The gusts of sadness that come out of nowhere


It hits me at the most unexpected of times… at the public pool proudly watching my granddaughter mustering up the courage to jump off the high dive… at a sidewalk café when the glow of a fading twilight peeks past a cloud and backlights my wife’s face in a halo of gold… at the wedding of a friend’s daughter as she looks lovingly into the eyes of her betrothed and recites the vows she has written.

I am flushed with sheer joy, when suddenly, without warning, tears steeped in utter sadness wet my cheeks.

I know what is behind this yin and yang. As I open my heart to embracing the rapture of life I can’t close my eyes to its unalterable transience. Accepting this reality is the gift and the millstone of growing older.

When my granddaughter jumps into my arms yelling “Papa, Papa,” my breath is washed with pure oxygen, enhancing my capacity to love tenfold. But there is no escaping what is inexorable: Life and Death oppose each other and contain each other, each complementing the other.

I make a choice. I can be in the present moment, fully appreciative of an instant of time that has touched me deeply; or absorbed in the thrall of melancholy grieving for a future moment that I will never know.

I decide to be cheerful or to be sad. You would think the choice is a no-brainer. Oddly enough, it is not so cut and dried. Although more often than not I opt for the exhilaration of the heartfelt moment, there is something seductive about sinking into the gentle sadness of the ‘pathos of things.’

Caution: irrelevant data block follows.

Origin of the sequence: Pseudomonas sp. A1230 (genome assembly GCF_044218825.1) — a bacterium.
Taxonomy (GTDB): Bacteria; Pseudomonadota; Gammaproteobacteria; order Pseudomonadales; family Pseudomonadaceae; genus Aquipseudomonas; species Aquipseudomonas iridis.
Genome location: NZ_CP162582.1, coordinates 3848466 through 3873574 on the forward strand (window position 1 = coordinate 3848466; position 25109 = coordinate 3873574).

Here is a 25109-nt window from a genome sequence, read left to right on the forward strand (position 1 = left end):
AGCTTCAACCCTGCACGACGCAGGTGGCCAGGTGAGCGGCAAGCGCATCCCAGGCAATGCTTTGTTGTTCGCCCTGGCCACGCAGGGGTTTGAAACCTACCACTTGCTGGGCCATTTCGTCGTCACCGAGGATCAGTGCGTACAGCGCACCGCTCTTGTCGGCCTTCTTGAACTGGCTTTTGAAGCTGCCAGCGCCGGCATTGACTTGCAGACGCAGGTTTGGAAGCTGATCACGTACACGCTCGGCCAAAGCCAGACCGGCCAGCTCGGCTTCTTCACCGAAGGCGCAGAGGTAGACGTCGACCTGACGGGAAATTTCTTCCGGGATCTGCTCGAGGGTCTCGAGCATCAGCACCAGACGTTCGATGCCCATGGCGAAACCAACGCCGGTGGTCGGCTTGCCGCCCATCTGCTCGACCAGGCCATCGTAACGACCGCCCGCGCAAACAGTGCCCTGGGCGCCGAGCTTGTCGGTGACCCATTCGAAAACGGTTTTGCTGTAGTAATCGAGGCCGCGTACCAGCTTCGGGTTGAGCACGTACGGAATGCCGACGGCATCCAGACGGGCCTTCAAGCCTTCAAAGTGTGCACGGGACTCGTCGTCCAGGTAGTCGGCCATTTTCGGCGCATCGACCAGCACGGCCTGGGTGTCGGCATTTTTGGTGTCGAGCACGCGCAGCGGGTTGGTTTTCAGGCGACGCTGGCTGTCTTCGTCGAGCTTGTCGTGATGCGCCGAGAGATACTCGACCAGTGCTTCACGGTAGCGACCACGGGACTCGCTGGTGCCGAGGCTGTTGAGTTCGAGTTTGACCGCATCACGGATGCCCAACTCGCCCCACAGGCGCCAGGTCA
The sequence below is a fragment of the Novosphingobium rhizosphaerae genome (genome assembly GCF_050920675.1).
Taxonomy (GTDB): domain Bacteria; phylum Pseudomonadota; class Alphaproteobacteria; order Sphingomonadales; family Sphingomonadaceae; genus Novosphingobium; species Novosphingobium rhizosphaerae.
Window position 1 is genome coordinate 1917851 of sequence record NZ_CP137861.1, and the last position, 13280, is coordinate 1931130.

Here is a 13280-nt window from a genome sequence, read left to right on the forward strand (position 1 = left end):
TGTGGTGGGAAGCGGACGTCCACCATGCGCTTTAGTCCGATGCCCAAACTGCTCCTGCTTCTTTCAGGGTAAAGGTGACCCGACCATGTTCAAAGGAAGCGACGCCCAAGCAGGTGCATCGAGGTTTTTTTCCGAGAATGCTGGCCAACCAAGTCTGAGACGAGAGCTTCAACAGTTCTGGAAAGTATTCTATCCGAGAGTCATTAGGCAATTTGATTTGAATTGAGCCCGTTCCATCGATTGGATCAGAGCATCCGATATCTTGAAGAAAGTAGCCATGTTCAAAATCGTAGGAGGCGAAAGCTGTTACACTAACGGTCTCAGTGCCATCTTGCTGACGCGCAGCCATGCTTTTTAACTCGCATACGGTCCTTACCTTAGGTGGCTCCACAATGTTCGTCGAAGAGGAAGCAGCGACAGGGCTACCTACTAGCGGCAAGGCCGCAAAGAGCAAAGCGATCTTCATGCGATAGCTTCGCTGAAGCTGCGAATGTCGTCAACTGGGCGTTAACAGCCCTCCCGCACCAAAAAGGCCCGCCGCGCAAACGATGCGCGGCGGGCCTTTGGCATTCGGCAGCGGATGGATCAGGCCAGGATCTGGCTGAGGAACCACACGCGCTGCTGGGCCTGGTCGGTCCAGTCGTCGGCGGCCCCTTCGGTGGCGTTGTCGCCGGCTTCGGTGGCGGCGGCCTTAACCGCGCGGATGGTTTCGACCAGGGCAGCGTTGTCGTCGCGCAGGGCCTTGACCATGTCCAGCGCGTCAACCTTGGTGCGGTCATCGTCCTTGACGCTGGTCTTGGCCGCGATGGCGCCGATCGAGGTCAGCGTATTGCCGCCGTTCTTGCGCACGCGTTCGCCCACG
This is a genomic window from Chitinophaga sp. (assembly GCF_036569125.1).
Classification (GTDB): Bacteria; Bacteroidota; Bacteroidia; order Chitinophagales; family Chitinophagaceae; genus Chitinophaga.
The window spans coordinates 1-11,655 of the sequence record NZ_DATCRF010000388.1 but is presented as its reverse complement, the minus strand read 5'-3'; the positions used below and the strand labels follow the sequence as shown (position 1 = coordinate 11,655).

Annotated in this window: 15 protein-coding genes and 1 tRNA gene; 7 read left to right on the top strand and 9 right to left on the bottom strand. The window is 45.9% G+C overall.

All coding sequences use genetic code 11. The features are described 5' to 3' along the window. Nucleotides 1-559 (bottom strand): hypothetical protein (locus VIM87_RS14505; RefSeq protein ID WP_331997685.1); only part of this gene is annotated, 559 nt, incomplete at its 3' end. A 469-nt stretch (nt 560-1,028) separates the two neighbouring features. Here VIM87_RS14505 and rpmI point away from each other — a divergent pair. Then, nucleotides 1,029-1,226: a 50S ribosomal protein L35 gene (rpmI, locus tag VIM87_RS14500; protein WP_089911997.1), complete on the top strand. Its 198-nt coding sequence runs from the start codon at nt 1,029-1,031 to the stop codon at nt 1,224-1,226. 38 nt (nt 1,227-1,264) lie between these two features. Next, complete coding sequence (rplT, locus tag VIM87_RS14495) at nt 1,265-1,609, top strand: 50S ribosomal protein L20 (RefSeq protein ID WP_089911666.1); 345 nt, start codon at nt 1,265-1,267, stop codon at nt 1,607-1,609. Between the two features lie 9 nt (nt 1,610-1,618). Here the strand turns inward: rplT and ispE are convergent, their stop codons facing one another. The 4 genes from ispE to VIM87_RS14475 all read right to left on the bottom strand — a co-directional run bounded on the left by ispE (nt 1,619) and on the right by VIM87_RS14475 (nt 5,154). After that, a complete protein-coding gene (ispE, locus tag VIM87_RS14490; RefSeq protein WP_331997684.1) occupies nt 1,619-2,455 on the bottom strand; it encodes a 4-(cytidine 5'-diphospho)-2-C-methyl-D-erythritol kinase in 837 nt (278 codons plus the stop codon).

Because I know the moment is fleeting, my appreciation of its significance is enhanced. But at the same time, I feel sadness at how quickly the actual experience becomes an anecdote of memory. The sadness deepens knowing that the transient moment is a reminder that life itself is impermanent.

The Japanese call this Mono no aware: an awareness that the transience of all things heightens appreciation of their beauty and evokes a gentle sadness at their passing.

I’ve come to accept the gusts of sadness that come out of nowhere. When tears accompany the feelings I try to find the source of the grief they speak to, uncovering the unresolved issues of the past. It’s helpful for me to do that because I know that putting to rest whatever remains unsettled from my past will ease my trepidation about what is to come.

One thought on “The gusts of sadness that come out of nowhere

  1. i’m turning 60 and becoming a first time grandfather this year. I hope I can have with this child what I’ve had with my own because it was, and still is. filled with an intense love and mutual admiration. And though the order of life is to never see the closing chapters of those we bring into the world, I get really choked up knowing, really knowing, that I’m only scheduled to see the first act of this person (who I love so much already).

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